I once portrayed Jesus in a Christmas production. I grew my hair out for nearly a year, added extensions and slathered on a fake tan. By the time of the December rehearsals, the look was complete. The show dramatized the teachings and miracles of Jesus as well as his death and resurrection. Onstage, everything was smooth and flowing; backstage was a flurry of activity from propmasters, stage crews, lighting and sound technicians, and a host of makeup and wardrobe volunteers. Near the end of the production, there was one scene requiring a specialized technical team.Continue reading
I was in fifth grade when I first got glasses. Sitting in the optometrist’s chair with the phoropter (the big swing arm device with all the lenses and focus wheels on it) against my face the doctor would ask, “Which is better: one or two?” As he flipped through the lens options, I always felt like I was taking a test that I was going to fail.Continue reading
“A butterfly comes from a chrysalis; a moth comes from a cocoon.” I remember that from Science class as a kid. But I have discovered the teachers didn’t tell us everything about this topic. A caterpillar encases itself in a chrysalis to become a butterfly, but to go from ground-dwelling to airborne takes some doing. Until recently, I thought it had to be a simple process. Caterpillar goes to sleep, wings sprout, chrysalis pops open, butterfly stretches for a while, then one flap, two, and it takes to the breeze. That’s what I was taught.
Turns out, a caterpillar, well…melts.Continue reading
The Instagram account of one of my friends revealed the downward spiral. She and her husband have been at home with their children for the last three weeks. At first, she was posting creative activities that she had given her children. Smiles abounded. Shots of the kids playing on the lawn came often. Family bonds were strengthened.Continue reading
At the time, it was the highest and fastest roller coaster in the Southeastern United States. Rising above the city like a giant, green silly straw, The Kumba reached 65 miles per hour in the initial drop and continued into a maze of track wrapped and woven through the trees and walkways in the amusement park. It was the first roller coaster I had ever ridden. I rode it once, went back through the line again, then again. On the third trip, like the previous two, I sat in the same car, but I sat in a seat that had been vacant on the other trips.Continue reading
Oh, the comfort, the inexpressible comfort of feeling safe with a person, having neither to weigh thoughts, nor measure words, but to pour them all out just as they are, chaff and grain together knowing that a faithful hand will take and sift them, keep what is worth keeping, and then, with the breath of kindness blow the rest away.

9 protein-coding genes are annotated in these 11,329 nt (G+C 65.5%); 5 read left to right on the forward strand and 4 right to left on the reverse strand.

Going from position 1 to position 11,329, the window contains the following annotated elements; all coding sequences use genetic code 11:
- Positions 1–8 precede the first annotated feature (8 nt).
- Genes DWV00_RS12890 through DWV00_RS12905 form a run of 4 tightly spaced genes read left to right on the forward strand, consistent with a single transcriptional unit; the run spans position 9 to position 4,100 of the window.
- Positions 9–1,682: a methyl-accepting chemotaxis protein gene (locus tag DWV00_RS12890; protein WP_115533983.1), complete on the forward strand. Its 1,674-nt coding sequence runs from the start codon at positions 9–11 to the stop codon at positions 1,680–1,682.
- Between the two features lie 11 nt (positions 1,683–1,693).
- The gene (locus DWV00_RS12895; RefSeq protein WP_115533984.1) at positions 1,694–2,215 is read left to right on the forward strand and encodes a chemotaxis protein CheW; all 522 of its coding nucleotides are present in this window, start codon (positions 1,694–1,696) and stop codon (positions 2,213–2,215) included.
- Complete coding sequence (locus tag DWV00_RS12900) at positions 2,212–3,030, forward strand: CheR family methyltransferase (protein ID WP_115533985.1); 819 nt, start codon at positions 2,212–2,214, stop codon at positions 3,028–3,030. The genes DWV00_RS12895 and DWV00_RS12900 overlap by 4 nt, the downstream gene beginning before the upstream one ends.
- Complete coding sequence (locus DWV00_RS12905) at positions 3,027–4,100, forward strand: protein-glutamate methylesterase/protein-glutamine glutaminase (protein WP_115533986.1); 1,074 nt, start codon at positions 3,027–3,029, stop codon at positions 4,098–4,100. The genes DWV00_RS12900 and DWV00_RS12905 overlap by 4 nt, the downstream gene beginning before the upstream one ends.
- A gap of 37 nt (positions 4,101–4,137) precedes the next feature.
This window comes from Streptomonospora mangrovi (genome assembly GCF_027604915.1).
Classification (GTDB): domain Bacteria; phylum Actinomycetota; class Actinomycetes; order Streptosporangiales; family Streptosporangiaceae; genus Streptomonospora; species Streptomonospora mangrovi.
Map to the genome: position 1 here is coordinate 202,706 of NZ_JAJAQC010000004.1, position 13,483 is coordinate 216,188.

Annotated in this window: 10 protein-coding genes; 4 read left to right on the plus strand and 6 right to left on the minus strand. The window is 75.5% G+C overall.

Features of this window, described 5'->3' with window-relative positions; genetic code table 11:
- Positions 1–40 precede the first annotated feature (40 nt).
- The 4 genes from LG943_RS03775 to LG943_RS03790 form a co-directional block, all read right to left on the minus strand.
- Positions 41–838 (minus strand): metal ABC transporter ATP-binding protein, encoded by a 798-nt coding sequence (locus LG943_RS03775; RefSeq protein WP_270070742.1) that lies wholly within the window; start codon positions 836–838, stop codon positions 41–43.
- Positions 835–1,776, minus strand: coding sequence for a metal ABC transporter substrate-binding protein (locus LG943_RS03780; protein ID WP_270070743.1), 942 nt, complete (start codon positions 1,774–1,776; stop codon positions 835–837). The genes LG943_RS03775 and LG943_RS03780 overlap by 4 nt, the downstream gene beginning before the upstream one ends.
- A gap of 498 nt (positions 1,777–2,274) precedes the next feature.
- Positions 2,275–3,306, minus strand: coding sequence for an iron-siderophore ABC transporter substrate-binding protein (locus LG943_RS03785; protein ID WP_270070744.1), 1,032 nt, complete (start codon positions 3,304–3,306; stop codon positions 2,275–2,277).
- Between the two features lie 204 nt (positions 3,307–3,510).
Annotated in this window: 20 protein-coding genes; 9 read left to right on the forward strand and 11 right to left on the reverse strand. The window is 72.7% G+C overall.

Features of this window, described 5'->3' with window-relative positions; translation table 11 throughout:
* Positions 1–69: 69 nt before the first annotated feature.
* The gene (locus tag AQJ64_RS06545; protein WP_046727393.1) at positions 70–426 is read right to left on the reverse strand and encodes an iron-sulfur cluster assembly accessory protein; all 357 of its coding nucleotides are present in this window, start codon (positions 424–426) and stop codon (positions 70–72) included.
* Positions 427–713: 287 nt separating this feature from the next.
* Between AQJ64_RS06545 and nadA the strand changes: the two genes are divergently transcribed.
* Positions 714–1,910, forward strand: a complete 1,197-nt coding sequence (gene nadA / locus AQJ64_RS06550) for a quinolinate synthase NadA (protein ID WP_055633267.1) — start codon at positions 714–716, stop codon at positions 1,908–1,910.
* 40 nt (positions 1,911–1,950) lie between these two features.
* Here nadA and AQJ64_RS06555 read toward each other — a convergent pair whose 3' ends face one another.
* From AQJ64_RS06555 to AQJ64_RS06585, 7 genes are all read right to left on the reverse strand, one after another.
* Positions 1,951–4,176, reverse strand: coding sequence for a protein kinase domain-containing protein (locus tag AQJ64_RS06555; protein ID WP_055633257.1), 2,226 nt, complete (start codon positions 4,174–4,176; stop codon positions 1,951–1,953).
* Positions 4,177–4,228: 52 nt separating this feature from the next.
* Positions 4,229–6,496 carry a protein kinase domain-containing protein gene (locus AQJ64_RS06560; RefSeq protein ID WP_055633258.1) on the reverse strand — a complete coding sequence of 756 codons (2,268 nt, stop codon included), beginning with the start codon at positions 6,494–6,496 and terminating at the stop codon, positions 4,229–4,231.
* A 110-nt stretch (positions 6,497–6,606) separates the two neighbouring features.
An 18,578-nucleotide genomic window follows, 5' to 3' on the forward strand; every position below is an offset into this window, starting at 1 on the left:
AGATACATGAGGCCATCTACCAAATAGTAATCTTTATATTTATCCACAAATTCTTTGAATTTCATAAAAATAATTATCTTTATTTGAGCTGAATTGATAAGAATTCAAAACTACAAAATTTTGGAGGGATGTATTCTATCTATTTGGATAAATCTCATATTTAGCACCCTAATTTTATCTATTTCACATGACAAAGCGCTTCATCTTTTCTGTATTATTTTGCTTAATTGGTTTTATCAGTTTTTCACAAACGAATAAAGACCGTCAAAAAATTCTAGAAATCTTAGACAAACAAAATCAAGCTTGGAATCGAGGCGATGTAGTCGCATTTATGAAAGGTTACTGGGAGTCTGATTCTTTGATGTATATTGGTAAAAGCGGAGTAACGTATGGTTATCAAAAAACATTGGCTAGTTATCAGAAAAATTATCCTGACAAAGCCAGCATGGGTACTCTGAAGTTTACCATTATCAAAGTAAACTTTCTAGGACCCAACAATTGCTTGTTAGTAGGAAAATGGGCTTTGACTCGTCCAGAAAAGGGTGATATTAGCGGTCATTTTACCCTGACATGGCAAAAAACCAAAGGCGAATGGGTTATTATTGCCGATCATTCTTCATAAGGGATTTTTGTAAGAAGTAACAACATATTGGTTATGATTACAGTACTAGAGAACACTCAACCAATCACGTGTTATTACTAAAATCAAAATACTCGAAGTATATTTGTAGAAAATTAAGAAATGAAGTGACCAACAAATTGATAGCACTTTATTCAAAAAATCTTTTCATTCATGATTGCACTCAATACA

When was the last time that you talked to somebody else? Really talked? About the hard, rough, and bothersome parts of your life?Continue reading
“An impossibility, with God, becomes a glorious impossibility.” -Larry Watson
I remember helping my father set a corner post for a fence once. My brother and I were just little kids, and the post was a section cut from a heavy electrical pole. To sink this post, the required hole was deep and wide. To make matters even more difficult, the section was lying on a flatbed trailer and needed to be moved to the hole and dropped in place.
I looked at the hole, then the giant-sized post, then at my brother and then at my own hands. “This is will not happen,” I thought. My father looked at the pole, then at the hole, then at us. Lowering himself into a crouch beside the trailer, he said, “Roll it off on my back.”Continue reading
(Since we may be in this season for a longer period of time than 30 days, after praying it over, I’ll be posting a new prayer focus every day until most of us are back to the new normal. That is the reason that the “30 Days…” title has changed. Praying for you during this season. – DCG)
I read an article recently about a man who started on a seven-month, 7000-mile hike. He began along the Pacific Crest Trail (running from Mexico to Canada through California, Oregon and Washington State) before connecting with the Continental Divide Trail (running along the backbone of the Rockies from Canada to Montana, Wyoming, Colorado and New Mexico to the Mexican border). The hiker explained how he prepared the supplies that he carried with him in order to reduce overall weight.Continue reading
“Sometimes we must experience a death to our own vision before we can catch a glimpse of God’s perfect plan.” –Dr. Don Rauniker
“If you knew you that today was your last day on earth, what would you do differently?” I’ve been asked that question at times, and I always tell people that I would want to live the day as well as I try to live out every other day. But I suppose that we would all live differently if we knew with certainty that today was our final day of life.Continue reading